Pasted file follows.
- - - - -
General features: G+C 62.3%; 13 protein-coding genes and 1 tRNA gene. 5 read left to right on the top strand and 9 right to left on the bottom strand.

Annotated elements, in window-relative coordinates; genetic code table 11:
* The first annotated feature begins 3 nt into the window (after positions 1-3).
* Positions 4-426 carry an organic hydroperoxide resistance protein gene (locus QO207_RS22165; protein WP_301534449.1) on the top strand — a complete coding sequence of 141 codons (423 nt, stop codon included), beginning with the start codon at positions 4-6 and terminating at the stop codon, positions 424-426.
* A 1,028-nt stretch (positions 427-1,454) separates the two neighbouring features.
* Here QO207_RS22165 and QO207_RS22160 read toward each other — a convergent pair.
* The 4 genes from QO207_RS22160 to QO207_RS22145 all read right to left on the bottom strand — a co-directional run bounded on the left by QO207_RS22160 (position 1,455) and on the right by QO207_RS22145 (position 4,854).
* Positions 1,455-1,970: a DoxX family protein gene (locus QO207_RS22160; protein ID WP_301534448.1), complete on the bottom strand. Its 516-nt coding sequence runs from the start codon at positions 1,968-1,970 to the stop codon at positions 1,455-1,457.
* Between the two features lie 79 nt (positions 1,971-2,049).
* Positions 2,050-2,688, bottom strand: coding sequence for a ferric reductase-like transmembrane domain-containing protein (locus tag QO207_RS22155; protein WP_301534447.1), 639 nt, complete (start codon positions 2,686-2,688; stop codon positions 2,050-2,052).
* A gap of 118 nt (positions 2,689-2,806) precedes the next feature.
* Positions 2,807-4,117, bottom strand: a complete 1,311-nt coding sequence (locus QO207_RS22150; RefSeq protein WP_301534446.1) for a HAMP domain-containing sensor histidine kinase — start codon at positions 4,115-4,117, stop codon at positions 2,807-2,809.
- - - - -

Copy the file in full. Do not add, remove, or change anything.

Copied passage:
General features: G+C 62.3%; 13 protein-coding genes and 1 tRNA gene. 5 read left to right on the top strand and 9 right to left on the bottom strand.

Annotated elements, in window-relative coordinates; genetic code table 11:
* The first annotated feature begins 3 nt into the window (after positions 1-3).
* Positions 4-426 carry an organic hydroperoxide resistance protein gene (locus QO207_RS22165; protein WP_301534449.1) on the top strand — a complete coding sequence of 141 codons (423 nt, stop codon included), beginning with the start codon at positions 4-6 and terminating at the stop codon, positions 424-426.
* A 1,028-nt stretch (positions 427-1,454) separates the two neighbouring features.
* Here QO207_RS22165 and QO207_RS22160 read toward each other — a convergent pair.
* The 4 genes from QO207_RS22160 to QO207_RS22145 all read right to left on the bottom strand — a co-directional run bounded on the left by QO207_RS22160 (position 1,455) and on the right by QO207_RS22145 (position 4,854).
* Positions 1,455-1,970: a DoxX family protein gene (locus QO207_RS22160; protein ID WP_301534448.1), complete on the bottom strand. Its 516-nt coding sequence runs from the start codon at positions 1,968-1,970 to the stop codon at positions 1,455-1,457.
* Between the two features lie 79 nt (positions 1,971-2,049).
* Positions 2,050-2,688, bottom strand: coding sequence for a ferric reductase-like transmembrane domain-containing protein (locus tag QO207_RS22155; protein WP_301534447.1), 639 nt, complete (start codon positions 2,686-2,688; stop codon positions 2,050-2,052).
* A gap of 118 nt (positions 2,689-2,806) precedes the next feature.
* Positions 2,807-4,117, bottom strand: a complete 1,311-nt coding sequence (locus QO207_RS22150; RefSeq protein WP_301534446.1) for a HAMP domain-containing sensor histidine kinase — start codon at positions 4,115-4,117, stop codon at positions 2,807-2,809.